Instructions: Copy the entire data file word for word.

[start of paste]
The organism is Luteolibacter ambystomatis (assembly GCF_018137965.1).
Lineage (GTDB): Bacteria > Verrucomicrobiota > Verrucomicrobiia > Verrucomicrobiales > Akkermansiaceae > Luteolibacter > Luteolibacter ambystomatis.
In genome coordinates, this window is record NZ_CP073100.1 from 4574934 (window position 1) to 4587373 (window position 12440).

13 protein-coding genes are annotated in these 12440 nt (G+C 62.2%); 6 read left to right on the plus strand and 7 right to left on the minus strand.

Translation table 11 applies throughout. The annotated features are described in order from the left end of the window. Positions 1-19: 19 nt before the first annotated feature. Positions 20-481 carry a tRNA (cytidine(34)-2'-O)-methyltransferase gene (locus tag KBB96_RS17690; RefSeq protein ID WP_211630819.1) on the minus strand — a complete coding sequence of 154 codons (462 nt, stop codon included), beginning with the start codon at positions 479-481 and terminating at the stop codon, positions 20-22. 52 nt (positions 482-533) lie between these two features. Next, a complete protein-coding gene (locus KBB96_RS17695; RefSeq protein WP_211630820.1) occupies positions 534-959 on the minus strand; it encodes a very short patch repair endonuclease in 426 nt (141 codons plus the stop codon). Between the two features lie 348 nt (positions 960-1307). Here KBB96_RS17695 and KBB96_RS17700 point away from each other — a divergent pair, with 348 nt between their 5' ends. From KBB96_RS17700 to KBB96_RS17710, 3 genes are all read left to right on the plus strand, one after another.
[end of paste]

The organism is Luteolibacter ambystomatis (assembly GCF_018137965.1).
Lineage (GTDB): Bacteria > Verrucomicrobiota > Verrucomicrobiia > Verrucomicrobiales > Akkermansiaceae > Luteolibacter > Luteolibacter ambystomatis.
In genome coordinates, this window is record NZ_CP073100.1 from 4574934 (window position 1) to 4587373 (window position 12440).

13 protein-coding genes are annotated in these 12440 nt (G+C 62.2%); 6 read left to right on the plus strand and 7 right to left on the minus strand.

Translation table 11 applies throughout. The annotated features are described in order from the left end of the window. Positions 1-19: 19 nt before the first annotated feature. Positions 20-481 carry a tRNA (cytidine(34)-2'-O)-methyltransferase gene (locus tag KBB96_RS17690; RefSeq protein ID WP_211630819.1) on the minus strand — a complete coding sequence of 154 codons (462 nt, stop codon included), beginning with the start codon at positions 479-481 and terminating at the stop codon, positions 20-22. 52 nt (positions 482-533) lie between these two features. Next, a complete protein-coding gene (locus KBB96_RS17695; RefSeq protein WP_211630820.1) occupies positions 534-959 on the minus strand; it encodes a very short patch repair endonuclease in 426 nt (141 codons plus the stop codon). Between the two features lie 348 nt (positions 960-1307). Here KBB96_RS17695 and KBB96_RS17700 point away from each other — a divergent pair, with 348 nt between their 5' ends. From KBB96_RS17700 to KBB96_RS17710, 3 genes are all read left to right on the plus strand, one after another.